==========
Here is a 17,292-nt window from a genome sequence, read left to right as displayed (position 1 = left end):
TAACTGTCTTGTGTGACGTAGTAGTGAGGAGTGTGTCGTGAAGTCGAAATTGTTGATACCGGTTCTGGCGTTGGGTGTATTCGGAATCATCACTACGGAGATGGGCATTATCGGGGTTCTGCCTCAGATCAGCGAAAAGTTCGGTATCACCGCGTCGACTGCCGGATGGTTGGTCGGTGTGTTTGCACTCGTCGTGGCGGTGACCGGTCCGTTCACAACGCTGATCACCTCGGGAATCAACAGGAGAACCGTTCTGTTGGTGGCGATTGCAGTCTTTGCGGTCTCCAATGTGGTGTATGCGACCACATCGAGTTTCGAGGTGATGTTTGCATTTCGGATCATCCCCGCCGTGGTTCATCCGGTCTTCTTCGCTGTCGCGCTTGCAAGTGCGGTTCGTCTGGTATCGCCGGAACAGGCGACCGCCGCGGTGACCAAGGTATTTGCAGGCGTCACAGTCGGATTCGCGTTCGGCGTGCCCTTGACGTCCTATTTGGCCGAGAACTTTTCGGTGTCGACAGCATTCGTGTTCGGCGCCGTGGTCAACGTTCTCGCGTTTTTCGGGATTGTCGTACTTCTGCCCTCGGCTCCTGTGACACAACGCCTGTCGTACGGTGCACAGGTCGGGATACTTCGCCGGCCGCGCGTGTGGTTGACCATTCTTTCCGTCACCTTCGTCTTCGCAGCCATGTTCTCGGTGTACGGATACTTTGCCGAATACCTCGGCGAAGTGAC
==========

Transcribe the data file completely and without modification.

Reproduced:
Here is a 17,292-nt window from a genome sequence, read left to right as displayed (position 1 = left end):
TAACTGTCTTGTGTGACGTAGTAGTGAGGAGTGTGTCGTGAAGTCGAAATTGTTGATACCGGTTCTGGCGTTGGGTGTATTCGGAATCATCACTACGGAGATGGGCATTATCGGGGTTCTGCCTCAGATCAGCGAAAAGTTCGGTATCACCGCGTCGACTGCCGGATGGTTGGTCGGTGTGTTTGCACTCGTCGTGGCGGTGACCGGTCCGTTCACAACGCTGATCACCTCGGGAATCAACAGGAGAACCGTTCTGTTGGTGGCGATTGCAGTCTTTGCGGTCTCCAATGTGGTGTATGCGACCACATCGAGTTTCGAGGTGATGTTTGCATTTCGGATCATCCCCGCCGTGGTTCATCCGGTCTTCTTCGCTGTCGCGCTTGCAAGTGCGGTTCGTCTGGTATCGCCGGAACAGGCGACCGCCGCGGTGACCAAGGTATTTGCAGGCGTCACAGTCGGATTCGCGTTCGGCGTGCCCTTGACGTCCTATTTGGCCGAGAACTTTTCGGTGTCGACAGCATTCGTGTTCGGCGCCGTGGTCAACGTTCTCGCGTTTTTCGGGATTGTCGTACTTCTGCCCTCGGCTCCTGTGACACAACGCCTGTCGTACGGTGCACAGGTCGGGATACTTCGCCGGCCGCGCGTGTGGTTGACCATTCTTTCCGTCACCTTCGTCTTCGCAGCCATGTTCTCGGTGTACGGATACTTTGCCGAATACCTCGGCGAAGTGAC